What's the Word of the Year?

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a set of wooden squares with letters printed on them spelling out CHOOSE YOUR WORDS in a crossword style.jpg.jpg

I always look forward to learning what major dictionaries have found to be the most “looked up” or asked about word of the year, or the word they think most captures their readers’ interests. Often I can guess or come close to what those words must be. But as I began to think about 2022, I was pretty much at sea: so many words seemed to have emerged as lightning rods that I just didn’t know what to choose.

So it was with great interest that I started tracking reports coming out from dictionaries. The first one I saw came from Merriam Webster, and they chose a word that I had actually thought of: gaslighting. In their announcement, Merriam Webster noted that gaslighting, “a driver of disorientation and mistrust,” is “the act or practice of grossly misleading someone especially for one’s own advantage,” and went on to report that during 2022, lookups for gaslighting increased by 1,740 percent. Indeed, I’m pretty sure I looked up the word at least once though perhaps earlier than 2022. But given the events of 2022—and the beginning of 2023—I’d say this was a pretty appropriate choice for word of the year.

Dictionary.com took me completely by surprise in choosing—wait for it!—WOMAN—as their word of the year. I was also surprised to learn that lookups for that word increased 1400 percent after Republican Marsha Blackburn asked Justice Ketanji Brown Jackson to define “woman” during her confirmation hearing. Jackson said, “No, I can’t.” At any rate, in announcing their word of the year, Dictionary.com noted that “Our selection of woman … reflects how the intersection of gender, identity and language dominates the current cultural conversation and shapes much of our work as a dictionary.” I would like to hear more about just how that shaping is at work!

Wordle apparently led the Cambridge Dictionary to choose homer as word of the year after over 65,000 people rushed to the dictionary to look up this five-letter word that they were not familiar with. This informal American English word evoked what the dictionary called “the Wordle effect.” 

Over at Collins, the WOTY is permacrisis, about as far a cry from homer as we could hope. In their announcement, Collins defines permacrisis as “an extended period of instability and insecurity.” This isn’t a familiar word to me, but it is one, according to Collins, that captures the sense of ongoing crisis felt in the UK and around the world. It’s interesting to note, too, that the word permacrisis is new this year to Collins Dictionary. 

But the most surprising word of the year to me comes from Oxford, who has chosen goblin mode. For the first time in its history, Oxford opened the choice up—and over 300,000 people answered the call. And goblin mode won out! According to Oxford, their WOTY is “a word or expression reflecting the ethos, mood, or preoccupations of the past twelve months, one that has potential as a term of lasting cultural significance.” This slang term for a lazy, laid-back, self-indulgent way of being first appeared, according to Oxford, on Twitter in 2009, but “went viral on social media in February 2022," before rising in popularity over the following months as COVID lockdown restrictions continued to ease. "Seemingly, it captured the prevailing mood of individuals who rejected the idea of returning to ‘normal life,' or rebelled against the increasingly unattainable aesthetic standards and unsustainable lifestyles exhibited on social media.” Casper Grathwohl, president of Oxford Languages, notes that “People are embracing their inner goblin, and voters choosing ‘goblin mode’ as the Word of the Year tells us the concept is likely here to stay.”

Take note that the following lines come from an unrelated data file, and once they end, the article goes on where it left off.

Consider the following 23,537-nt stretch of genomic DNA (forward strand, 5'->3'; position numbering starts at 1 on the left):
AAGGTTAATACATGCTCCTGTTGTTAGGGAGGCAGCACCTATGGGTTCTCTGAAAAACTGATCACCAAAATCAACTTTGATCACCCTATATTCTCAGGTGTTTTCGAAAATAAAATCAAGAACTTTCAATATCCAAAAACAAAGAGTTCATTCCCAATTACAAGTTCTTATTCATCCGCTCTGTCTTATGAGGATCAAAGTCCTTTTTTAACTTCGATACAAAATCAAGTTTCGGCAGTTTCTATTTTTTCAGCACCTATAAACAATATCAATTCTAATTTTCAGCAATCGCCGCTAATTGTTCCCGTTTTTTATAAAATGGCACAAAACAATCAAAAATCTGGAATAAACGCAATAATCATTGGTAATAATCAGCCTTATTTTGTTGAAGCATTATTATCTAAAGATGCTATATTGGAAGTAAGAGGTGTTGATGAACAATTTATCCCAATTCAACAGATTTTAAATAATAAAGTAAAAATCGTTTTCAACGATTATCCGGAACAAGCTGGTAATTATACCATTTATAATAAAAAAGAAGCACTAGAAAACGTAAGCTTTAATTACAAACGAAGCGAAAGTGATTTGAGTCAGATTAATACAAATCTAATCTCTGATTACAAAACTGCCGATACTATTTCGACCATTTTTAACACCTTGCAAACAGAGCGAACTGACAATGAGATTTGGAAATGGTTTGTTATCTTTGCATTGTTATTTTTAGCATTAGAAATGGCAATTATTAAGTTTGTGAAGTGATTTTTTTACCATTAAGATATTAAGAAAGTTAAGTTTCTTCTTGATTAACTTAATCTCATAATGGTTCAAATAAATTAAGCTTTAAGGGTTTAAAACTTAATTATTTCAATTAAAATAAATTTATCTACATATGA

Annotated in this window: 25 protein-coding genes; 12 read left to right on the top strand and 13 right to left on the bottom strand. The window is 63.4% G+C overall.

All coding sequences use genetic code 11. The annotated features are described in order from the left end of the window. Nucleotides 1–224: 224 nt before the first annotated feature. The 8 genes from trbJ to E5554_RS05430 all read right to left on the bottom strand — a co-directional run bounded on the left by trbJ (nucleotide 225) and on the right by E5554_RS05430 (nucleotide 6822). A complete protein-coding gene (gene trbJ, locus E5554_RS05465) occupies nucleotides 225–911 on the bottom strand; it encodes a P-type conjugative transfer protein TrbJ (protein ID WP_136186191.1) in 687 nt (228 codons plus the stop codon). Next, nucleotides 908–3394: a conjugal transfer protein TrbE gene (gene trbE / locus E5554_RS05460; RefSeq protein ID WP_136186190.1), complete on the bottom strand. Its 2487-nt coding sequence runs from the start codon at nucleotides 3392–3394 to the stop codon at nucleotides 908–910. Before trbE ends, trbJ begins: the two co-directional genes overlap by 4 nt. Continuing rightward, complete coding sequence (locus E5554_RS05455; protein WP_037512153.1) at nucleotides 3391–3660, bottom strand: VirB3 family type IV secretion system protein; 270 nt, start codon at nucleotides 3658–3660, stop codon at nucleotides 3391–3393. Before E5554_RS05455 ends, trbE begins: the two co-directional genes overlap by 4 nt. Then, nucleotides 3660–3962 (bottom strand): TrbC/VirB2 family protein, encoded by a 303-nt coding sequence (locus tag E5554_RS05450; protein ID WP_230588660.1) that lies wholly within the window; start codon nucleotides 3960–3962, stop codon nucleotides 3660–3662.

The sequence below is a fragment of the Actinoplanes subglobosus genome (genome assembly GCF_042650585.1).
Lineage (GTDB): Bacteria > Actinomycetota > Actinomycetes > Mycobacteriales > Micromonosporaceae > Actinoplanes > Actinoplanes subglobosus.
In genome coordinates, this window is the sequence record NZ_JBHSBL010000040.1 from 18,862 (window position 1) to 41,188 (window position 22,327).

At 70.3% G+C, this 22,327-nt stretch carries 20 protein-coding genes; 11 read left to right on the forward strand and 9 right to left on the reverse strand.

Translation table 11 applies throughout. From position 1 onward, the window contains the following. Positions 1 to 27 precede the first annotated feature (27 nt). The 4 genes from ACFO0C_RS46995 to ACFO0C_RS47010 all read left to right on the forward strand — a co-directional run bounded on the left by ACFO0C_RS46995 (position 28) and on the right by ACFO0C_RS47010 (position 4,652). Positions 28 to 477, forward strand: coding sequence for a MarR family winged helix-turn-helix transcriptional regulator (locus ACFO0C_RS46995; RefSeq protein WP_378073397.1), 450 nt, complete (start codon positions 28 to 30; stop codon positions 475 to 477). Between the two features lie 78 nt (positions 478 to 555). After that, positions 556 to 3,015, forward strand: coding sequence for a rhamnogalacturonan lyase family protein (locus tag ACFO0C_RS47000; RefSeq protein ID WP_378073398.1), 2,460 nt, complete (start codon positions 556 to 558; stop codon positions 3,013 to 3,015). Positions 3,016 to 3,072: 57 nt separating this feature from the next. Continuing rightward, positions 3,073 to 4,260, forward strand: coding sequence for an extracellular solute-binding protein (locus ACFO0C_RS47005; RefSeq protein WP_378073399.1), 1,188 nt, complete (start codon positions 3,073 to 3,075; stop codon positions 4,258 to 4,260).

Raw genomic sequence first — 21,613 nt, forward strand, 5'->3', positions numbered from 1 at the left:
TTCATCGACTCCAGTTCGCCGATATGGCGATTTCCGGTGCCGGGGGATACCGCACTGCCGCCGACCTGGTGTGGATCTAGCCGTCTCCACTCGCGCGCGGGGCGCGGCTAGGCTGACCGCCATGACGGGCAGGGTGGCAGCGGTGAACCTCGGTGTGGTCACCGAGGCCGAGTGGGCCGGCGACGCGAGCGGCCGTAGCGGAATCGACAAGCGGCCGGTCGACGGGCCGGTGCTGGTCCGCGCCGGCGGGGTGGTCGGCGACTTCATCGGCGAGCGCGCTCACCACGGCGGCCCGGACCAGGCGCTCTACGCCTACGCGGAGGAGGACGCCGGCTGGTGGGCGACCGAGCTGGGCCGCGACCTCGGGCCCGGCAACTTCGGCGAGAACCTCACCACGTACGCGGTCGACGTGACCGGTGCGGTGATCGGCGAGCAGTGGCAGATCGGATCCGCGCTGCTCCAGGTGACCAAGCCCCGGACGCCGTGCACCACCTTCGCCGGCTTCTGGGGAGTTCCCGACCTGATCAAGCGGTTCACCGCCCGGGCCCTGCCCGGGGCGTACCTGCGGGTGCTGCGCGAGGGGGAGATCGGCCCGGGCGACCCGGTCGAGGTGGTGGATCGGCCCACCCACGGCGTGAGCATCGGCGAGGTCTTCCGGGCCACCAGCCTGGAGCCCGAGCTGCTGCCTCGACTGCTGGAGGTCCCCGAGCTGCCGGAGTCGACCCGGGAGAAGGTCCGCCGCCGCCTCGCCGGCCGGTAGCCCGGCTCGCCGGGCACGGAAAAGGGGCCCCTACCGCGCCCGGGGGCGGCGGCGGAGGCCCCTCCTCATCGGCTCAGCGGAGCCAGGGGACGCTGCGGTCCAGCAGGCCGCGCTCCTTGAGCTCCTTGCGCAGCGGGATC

This seems to me to be the widest spread of word of the year choices in some time, perhaps ever, and that in itself says something about the difficulty of “summing up” the year we have just been through. Perhaps that’s why the New York Times, in a “Student Opinion” piece by Natalie Proulx, offered an assignment based on word of the year. Students who are 13 and older in the US and 16 and older in the UK are invited to read Proulx’s article and then write an article announcing their own word of the year and responding to several questions Proulx poses about the words chosen by prominent dictionaries this year. 

You might want to adapt this assignment for your classes: it would be a particularly effective way to start a class, because it would surely reveal how students are feeling about the world they live in today.


Image by Brett Jordan reproduced under the Unsplash license.

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About the Author
Andrea A. Lunsford is the former director of the Program in Writing and Rhetoric at Stanford University and teaches at the Bread Loaf School of English. A past chair of CCCC, she has won the major publication awards in both the CCCC and MLA. For Bedford/St. Martin's, she is the author of The St. Martin's Handbook, The Everyday Writer and EasyWriter; The Presence of Others and Everything's an Argument with John Ruszkiewicz; and Everything's an Argument with Readings with John Ruszkiewicz and Keith Walters. She has never met a student she didn’t like—and she is excited about the possibilities for writers in the “literacy revolution” brought about by today’s technology. In addition to Andrea’s regular blog posts inspired by her teaching, reading, and traveling, her “Multimodal Mondays” posts offer ideas for introducing low-stakes multimodal assignments to the composition classroom.